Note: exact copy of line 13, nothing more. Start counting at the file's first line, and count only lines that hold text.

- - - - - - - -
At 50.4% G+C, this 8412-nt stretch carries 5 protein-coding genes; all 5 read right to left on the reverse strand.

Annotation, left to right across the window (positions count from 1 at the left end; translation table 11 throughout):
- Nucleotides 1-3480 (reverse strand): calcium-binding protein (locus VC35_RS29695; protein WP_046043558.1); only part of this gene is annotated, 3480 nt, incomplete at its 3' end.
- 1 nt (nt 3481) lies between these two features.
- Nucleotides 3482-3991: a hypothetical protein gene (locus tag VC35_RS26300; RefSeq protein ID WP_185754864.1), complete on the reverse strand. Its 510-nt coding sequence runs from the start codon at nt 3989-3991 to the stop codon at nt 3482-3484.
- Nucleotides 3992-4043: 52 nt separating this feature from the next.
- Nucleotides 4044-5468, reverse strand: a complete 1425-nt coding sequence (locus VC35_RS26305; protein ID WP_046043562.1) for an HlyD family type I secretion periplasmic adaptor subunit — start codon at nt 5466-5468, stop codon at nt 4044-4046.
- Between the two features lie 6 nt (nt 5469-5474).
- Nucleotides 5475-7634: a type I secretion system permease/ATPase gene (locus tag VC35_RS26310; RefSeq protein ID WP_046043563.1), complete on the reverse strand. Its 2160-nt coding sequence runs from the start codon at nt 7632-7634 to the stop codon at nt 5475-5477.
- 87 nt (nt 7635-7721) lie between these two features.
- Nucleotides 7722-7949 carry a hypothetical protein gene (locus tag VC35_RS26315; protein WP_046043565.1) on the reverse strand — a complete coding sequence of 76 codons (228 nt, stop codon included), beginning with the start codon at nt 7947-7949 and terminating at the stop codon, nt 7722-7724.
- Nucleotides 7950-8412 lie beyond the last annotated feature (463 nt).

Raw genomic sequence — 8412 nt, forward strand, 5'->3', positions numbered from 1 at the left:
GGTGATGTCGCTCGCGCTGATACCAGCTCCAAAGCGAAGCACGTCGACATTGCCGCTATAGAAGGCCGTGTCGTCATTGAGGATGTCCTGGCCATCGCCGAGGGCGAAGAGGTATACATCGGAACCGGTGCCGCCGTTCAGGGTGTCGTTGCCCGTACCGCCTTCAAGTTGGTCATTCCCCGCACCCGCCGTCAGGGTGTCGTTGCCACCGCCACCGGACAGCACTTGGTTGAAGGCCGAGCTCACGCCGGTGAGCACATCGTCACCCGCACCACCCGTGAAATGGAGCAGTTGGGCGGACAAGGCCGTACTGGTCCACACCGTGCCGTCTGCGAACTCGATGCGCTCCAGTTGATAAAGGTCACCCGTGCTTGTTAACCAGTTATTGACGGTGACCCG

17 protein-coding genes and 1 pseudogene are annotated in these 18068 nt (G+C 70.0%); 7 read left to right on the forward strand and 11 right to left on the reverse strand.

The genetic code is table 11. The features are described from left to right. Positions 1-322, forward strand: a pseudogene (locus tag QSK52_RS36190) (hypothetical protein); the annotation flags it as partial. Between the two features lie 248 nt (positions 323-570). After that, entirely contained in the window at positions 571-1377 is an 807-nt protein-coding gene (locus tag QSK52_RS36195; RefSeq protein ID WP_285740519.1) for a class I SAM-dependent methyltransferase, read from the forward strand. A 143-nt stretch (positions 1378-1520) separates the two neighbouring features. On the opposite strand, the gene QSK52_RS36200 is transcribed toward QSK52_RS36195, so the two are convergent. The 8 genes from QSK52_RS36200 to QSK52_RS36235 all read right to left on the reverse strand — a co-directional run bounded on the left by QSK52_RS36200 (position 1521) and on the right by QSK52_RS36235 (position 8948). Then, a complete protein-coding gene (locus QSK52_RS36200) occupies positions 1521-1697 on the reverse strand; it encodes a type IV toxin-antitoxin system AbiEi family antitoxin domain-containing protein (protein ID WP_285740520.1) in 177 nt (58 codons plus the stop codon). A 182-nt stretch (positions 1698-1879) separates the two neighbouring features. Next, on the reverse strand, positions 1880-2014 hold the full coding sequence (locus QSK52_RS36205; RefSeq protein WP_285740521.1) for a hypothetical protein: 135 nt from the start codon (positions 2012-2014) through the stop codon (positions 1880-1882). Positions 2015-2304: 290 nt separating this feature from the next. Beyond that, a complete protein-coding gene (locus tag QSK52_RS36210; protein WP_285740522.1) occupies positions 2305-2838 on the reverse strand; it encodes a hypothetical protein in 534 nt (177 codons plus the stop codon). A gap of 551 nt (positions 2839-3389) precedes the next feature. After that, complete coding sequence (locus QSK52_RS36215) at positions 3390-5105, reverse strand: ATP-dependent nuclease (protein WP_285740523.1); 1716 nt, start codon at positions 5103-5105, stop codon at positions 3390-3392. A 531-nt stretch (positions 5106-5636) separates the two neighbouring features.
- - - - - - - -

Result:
Raw genomic sequence — 8412 nt, forward strand, 5'->3', positions numbered from 1 at the left: